Chicago Teachers Union members picket the CPS headquarters in Chicago on Thursday, the fourth day of their strike.
The intractable issues that led to the teachers' strike in Chicago are being argued about in states and school districts across the country.
The past decade has been a time of enormous ferment in education policy, with numerous new ideas and approaches being promoted by everyone from conservative think tanks to the well-heeled Bill & Melinda Gates Foundation to Obama administration officials.
The administration's $4 billion Race to the Top grant program, part of the 2009 stimulus law, encouraged states to overhaul teacher evaluation systems, promote charter schools and make better use of standardized testing, which itself has been a federal priority over the past decade.
All of those ideas have become sticking points in various states and districts. Here's what some of the debate is about:
It's an innocuous-seeming term, but the phrase has turned into fighting words.
Practically everyone in education agrees that the old system of monitoring teacher quality — which largely consisted of having the principal drop by and observe the classroom for an hour or so — turns out to be pretty useless, with virtually all teachers rated as at least "satisfactory."
"Teacher evaluations are broken," says Amber Winkler, vice president of research at the Fordham Institute, a conservative education policy think tank.
The problem is that there's not nearly the same kind of agreement about what would work better and be fair to teachers. Bill Gates, the software billionaire whose foundation is funding many education policy experiments, summed up the problem during a July speech to the Education Commission of the States: "Developing a great teacher improvement system is truly difficult, because there are no models."
One big question is whether evaluation systems should be used primarily to sort teachers — and help get bad ones out of the classroom — or as a tool that offers continual feedback and helps teachers to improve their methods.
"What we really believe in is effective evaluation," says Dennis Van Roekel, president of the National Education Association, the nation's largest teachers union. "It would be a system that helps you grow every single day."
Use Of Standardized Tests
The argument in Chicago, as elsewhere, is largely about how much weight to give standardized test scores in evaluating teacher effectiveness.
Annual standardized tests in language and math were mandated for grades three through eight by the 2002 No Child Left Behind Law to chart student progress. Using such tests to evaluate teachers is a priority of the Race to the Top program.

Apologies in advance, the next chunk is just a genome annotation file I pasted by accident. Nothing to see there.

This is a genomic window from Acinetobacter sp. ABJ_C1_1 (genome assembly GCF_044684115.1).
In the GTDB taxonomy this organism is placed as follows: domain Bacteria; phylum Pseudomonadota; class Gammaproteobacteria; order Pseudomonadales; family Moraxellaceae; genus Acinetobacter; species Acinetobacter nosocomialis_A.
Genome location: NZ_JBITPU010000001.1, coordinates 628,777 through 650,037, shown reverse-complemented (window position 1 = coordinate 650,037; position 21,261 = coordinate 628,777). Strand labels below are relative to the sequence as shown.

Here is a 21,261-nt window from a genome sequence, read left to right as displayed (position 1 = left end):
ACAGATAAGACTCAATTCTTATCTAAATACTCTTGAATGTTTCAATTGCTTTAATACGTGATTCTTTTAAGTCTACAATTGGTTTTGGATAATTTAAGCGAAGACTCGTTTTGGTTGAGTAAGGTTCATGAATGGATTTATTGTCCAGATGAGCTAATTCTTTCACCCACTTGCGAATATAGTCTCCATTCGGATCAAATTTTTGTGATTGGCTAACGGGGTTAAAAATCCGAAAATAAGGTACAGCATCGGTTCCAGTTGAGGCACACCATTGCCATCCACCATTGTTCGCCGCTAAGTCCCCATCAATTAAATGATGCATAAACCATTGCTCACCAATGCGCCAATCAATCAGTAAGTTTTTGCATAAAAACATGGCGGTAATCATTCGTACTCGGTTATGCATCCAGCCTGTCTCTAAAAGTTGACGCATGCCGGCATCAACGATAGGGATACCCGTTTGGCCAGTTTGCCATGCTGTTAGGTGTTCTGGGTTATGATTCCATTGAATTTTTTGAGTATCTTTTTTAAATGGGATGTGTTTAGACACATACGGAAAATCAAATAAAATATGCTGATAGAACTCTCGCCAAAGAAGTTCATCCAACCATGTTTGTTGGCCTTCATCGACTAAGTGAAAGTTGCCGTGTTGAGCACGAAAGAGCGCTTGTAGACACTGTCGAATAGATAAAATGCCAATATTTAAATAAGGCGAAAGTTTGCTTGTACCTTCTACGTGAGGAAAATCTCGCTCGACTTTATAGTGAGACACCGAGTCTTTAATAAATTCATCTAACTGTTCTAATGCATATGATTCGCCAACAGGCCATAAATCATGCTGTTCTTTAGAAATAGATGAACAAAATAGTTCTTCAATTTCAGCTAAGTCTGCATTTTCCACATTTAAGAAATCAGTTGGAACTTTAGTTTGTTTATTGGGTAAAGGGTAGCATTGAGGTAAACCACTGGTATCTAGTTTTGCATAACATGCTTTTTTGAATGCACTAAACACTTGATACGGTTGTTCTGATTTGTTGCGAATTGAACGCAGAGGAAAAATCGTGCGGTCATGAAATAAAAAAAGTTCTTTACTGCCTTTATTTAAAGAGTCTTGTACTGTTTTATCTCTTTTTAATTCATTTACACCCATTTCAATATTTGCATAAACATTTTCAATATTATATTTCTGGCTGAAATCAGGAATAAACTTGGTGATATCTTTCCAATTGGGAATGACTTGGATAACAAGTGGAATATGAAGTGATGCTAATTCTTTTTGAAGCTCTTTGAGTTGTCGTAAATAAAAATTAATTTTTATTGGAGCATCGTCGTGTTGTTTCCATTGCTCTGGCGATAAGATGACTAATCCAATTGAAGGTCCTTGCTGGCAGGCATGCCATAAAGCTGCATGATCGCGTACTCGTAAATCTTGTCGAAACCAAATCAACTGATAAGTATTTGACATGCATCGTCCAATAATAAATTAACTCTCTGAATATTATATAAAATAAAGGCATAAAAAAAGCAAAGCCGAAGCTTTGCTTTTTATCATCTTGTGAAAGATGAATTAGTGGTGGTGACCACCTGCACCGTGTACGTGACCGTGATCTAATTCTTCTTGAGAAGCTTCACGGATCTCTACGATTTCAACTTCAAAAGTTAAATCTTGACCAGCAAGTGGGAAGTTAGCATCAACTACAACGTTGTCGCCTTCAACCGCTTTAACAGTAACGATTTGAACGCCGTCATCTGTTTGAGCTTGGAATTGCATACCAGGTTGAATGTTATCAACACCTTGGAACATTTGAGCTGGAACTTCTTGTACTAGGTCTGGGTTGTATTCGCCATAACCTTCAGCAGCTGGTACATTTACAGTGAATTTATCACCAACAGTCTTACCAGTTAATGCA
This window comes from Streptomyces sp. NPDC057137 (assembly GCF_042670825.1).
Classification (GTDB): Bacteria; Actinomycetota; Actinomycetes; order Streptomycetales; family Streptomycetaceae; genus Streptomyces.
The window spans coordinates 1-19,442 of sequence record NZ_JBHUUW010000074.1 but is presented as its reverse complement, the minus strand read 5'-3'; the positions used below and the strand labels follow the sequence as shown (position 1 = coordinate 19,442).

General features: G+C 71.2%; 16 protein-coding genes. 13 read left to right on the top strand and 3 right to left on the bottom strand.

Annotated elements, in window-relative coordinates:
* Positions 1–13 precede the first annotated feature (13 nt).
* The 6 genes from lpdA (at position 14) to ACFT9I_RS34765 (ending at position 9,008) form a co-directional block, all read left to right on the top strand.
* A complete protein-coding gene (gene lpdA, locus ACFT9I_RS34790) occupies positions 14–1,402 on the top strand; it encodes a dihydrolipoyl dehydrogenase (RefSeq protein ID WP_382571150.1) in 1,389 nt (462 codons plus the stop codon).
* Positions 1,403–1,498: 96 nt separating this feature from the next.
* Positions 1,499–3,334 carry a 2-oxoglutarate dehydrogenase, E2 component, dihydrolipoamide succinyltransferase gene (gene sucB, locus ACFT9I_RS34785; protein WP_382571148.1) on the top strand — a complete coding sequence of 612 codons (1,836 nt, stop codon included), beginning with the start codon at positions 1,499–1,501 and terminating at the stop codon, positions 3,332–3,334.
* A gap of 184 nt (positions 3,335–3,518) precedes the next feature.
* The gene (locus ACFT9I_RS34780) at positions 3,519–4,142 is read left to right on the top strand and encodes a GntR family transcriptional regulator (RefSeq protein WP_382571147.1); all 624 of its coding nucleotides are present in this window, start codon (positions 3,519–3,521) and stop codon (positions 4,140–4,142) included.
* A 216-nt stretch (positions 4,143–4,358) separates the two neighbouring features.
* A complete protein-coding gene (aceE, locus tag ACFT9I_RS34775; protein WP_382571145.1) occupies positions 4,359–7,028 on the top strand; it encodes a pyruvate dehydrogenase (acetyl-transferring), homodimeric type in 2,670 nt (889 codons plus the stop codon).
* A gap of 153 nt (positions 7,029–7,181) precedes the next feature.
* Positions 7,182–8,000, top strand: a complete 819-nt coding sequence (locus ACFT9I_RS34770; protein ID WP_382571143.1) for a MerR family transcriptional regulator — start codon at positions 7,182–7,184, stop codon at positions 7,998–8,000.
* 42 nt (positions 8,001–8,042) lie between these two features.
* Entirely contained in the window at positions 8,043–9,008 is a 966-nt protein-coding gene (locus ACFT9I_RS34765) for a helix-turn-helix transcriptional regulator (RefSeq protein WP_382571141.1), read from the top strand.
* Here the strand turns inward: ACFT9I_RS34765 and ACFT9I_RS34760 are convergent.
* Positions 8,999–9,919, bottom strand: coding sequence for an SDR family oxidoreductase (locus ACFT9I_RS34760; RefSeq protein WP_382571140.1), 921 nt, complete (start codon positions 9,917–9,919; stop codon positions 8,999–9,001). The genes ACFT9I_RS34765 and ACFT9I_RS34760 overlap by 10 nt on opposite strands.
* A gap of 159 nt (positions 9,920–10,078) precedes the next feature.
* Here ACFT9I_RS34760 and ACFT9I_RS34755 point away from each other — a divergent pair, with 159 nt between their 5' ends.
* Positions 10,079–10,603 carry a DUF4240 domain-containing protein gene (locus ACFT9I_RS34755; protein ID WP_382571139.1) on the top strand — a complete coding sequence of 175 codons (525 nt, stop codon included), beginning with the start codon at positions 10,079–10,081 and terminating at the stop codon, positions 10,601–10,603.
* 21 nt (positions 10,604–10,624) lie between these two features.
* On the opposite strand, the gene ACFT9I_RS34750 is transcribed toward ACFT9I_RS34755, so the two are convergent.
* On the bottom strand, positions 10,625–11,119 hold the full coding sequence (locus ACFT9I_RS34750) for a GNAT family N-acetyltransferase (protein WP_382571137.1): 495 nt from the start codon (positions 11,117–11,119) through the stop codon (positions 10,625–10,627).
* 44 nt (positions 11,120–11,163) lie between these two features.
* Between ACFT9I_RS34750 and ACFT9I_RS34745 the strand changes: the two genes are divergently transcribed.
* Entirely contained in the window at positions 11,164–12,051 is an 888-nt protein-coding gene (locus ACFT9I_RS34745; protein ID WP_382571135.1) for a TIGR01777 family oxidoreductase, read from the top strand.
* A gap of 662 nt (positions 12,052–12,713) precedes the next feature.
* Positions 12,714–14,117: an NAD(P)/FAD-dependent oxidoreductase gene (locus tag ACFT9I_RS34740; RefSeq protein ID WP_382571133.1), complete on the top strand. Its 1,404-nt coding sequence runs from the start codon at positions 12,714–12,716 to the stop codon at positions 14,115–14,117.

The general public and most politicians have come to believe that looking at whether student scores in reading or math are going up is a fair gauge of whether teachers are doing a good job. Still, teachers argue that the scores can be misleading, not taking into account differences in students' socioeconomic backgrounds, for instance. And the way standardized tests are paced during the school year often means teachers are being judged based on half a year's instruction offered by students' teachers the previous term.
Different tests also can lead to different results — different teachers will measure better on certain types of standardized tests taken by the same groups of students, says Rick Ginsberg, dean of the University of Kansas education school. "These test measures are good at looking at large groups but aren't good at looking at individuals," he says.
Most school districts aren't looking to tests alone. Instead, they're taking into account ratings from parents, peers, principals and students. Chicago's public schools have proposed using test scores for 25 percent of a teacher's evaluation, rising to 40 percent over five years.
"The places that have used value-added measures as part of the evaluation of the performance of teachers all take into account differences among kids, the achievement levels for students entering into the classroom," says Eric Hanushek, a senior fellow at Stanford University's Hoover Institution.
There's no agreement about whether performance pay for teachers would help students. In fact, there's not even agreement about what to call it, with terms such as "merit pay" and "differential pay" also part of the mix.